Paranormal Slacktivity: Time to End the Franchise

paranormal activity 4

I’ll admit that I have a soft stop for the Paranormal Activity movies, and really, anything that includes demons and demonic possession. You might argue that, four movies in, all of the Paranormal Activity movies have been basically the same, and you’d be right — but underneath is something of a progression in a story about a demon and the hell it has unleashed on a family, in slow stages, to reach its goals.

Except, that is, in Paranormal Activity 4. I was able to give a pass to, and even fully enjoy, the earlier three movies because they move along the greater demonic storyline, if slowly. But the fourth movie feels more cash-in than ever before, and lacks almost completely anything that pushes the story forward. It leaves more questions than answers, there are some gaping holes in the fabric of the underlying plot, and it sort of feels like it’s time to bring the whole thing to a halt.

Okay, here come the spoilers, so avert your eyes if you don’t want to talk about the series of movies and have me ruin it for you.

Paranormal Activity is about a demon. It has apparently been following protagonist Katie and her family around for years, surfacing first when they were young and then going dormant. But it seems to be back. Over the course of the film, ostensibly, lots of stuff moves around and gets weird. Objects flutter, presences can be felt around the house, and other strange occurrences take place. For a low-budget movie, it was creepy and fun in the theater.

By the end of that film, Katie is possessed by the demon and disappears. In Paranormal Activity 2, we get a lot more context. In the months leading up to Katie’s possession, the demon was actually terrorizing her sister, new mother Christie. The demon seemed to have a fascination with her son, Hunter, and it’s strongly implied that perhaps the women’s grandmother bargained with the demon, trading the family’s next male child in exchange for wealth and prosperity. Hunter happens to be that kid.

Toward the end of the film, when Christie is possessed, her husband Daniel manages to transfer the demon to Katie — leading to the events of the first film. By the end of that film, Katie is possessed — it seems the demon works off fear and must mentally break down its targets before it can overtake them — and possessed Katie kills Daniel and Christie, steals Hunter, and disappears.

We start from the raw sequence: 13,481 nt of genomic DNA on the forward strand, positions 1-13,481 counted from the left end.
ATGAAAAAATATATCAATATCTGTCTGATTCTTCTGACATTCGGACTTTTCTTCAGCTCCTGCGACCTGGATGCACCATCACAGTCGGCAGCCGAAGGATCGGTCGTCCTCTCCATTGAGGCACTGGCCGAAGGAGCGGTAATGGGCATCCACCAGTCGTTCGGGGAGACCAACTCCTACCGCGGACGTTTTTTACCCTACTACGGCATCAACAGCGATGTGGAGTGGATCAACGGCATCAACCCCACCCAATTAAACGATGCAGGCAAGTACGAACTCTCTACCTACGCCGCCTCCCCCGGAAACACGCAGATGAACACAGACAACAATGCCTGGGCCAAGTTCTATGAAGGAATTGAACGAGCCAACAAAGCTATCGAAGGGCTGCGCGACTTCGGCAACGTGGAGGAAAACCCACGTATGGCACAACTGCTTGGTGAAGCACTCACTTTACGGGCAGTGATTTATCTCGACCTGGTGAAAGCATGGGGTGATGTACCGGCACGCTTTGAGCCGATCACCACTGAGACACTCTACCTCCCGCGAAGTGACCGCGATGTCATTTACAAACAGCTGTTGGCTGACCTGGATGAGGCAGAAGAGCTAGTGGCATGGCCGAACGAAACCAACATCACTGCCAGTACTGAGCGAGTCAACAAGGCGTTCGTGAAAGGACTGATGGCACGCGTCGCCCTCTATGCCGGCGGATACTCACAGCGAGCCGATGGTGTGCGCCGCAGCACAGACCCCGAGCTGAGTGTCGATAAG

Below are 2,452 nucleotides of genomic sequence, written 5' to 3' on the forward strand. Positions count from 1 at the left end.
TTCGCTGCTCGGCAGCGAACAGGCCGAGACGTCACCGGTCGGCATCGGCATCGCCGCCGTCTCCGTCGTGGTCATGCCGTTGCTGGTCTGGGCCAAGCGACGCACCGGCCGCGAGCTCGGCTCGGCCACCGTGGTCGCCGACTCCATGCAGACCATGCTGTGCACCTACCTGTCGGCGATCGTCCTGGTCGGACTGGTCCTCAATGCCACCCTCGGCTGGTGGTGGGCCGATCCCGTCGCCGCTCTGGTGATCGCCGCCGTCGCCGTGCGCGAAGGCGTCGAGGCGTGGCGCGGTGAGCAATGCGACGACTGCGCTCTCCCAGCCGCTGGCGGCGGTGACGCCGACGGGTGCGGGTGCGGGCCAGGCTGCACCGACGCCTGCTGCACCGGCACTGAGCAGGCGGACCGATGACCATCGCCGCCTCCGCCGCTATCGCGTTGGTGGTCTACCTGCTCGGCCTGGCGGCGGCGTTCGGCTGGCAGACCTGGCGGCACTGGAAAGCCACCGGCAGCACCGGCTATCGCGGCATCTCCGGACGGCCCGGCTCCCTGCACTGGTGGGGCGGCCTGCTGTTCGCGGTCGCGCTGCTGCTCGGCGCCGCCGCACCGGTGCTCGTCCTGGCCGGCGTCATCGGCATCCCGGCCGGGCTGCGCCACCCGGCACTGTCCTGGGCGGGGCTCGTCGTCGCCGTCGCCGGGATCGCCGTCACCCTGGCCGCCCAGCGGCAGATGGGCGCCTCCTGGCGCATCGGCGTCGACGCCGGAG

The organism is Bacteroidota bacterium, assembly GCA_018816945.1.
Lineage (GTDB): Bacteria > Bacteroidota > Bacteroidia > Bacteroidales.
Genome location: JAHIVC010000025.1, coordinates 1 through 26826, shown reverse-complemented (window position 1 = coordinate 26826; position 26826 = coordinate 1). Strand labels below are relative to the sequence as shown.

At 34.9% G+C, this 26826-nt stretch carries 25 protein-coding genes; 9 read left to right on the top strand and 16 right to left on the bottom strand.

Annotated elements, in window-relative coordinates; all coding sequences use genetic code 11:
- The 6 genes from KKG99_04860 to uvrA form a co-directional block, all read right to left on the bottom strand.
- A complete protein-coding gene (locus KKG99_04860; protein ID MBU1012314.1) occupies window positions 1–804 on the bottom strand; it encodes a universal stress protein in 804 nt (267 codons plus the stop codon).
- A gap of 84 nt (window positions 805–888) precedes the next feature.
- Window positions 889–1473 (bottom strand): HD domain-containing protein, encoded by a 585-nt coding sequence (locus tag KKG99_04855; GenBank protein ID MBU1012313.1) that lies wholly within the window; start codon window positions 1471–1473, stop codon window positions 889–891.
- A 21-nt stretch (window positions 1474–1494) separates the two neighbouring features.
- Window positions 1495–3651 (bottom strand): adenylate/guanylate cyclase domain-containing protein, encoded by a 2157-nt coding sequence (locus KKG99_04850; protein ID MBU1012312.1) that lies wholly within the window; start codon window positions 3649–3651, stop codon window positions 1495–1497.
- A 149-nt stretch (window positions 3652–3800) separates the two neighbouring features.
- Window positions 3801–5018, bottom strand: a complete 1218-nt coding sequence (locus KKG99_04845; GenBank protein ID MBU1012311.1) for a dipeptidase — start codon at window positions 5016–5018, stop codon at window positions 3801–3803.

The third film fills in more backstory, prequeling the later events by showing the girls when they’re young, and implying that the demon coerced … something … out of Christie when she was young, mostly by threatening her family. The grandmother was also implicated in some sort of manipulative devil worship with a coven of witches.

All of that is cool. Each film builds out a new element that recasts the information of the last, expanding the plot just enough while managing to stay with the formula of the first movie.

Then we have Paranormal Activity 4. The logical way to expand the story was to show what happened to Katie and Hunter after his abduction, but the formula of the films — weird things happening in a house, captured on home video of some form or another, is pretty limiting. So the story hops ahead by five years and focuses on a family that’s experiencing strange things.

There are a few cool new elements: namely, the demon’s apparent thralls, in Katie and a kid named Robbie, who appear in the story and push things along. But what we never really get is additional information, or any real context as to why we’re seeing the events we’re seeing. What it breaks down to is this: What the hell is this demon up to? And why didn’t it accomplish its goals five years ago?

It seems unfortunate, but the ideas that were implied in the first three movies, and the fiction they built, were fascinating — and seem to have no good culmination. It’s certainly not to be found in Paranormal Activity 4, and the movie relies more on bait-and-switch jump scares than any other in the series. Overall, this is a story that didn’t need to be told and added little to the overarching through line. I’ve stuck around this long because a scary demon seems to be up to something — and it’s winning every battle it’s in. But it doesn’t appear that Paranormal Activity has much more gas in the tank, and for all the ideas unexplored or unexplained in the fourth film, it doesn’t seem like a fifth is going to do much except continue to cash in on the name.

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Phil

He's like, you know, the guy.

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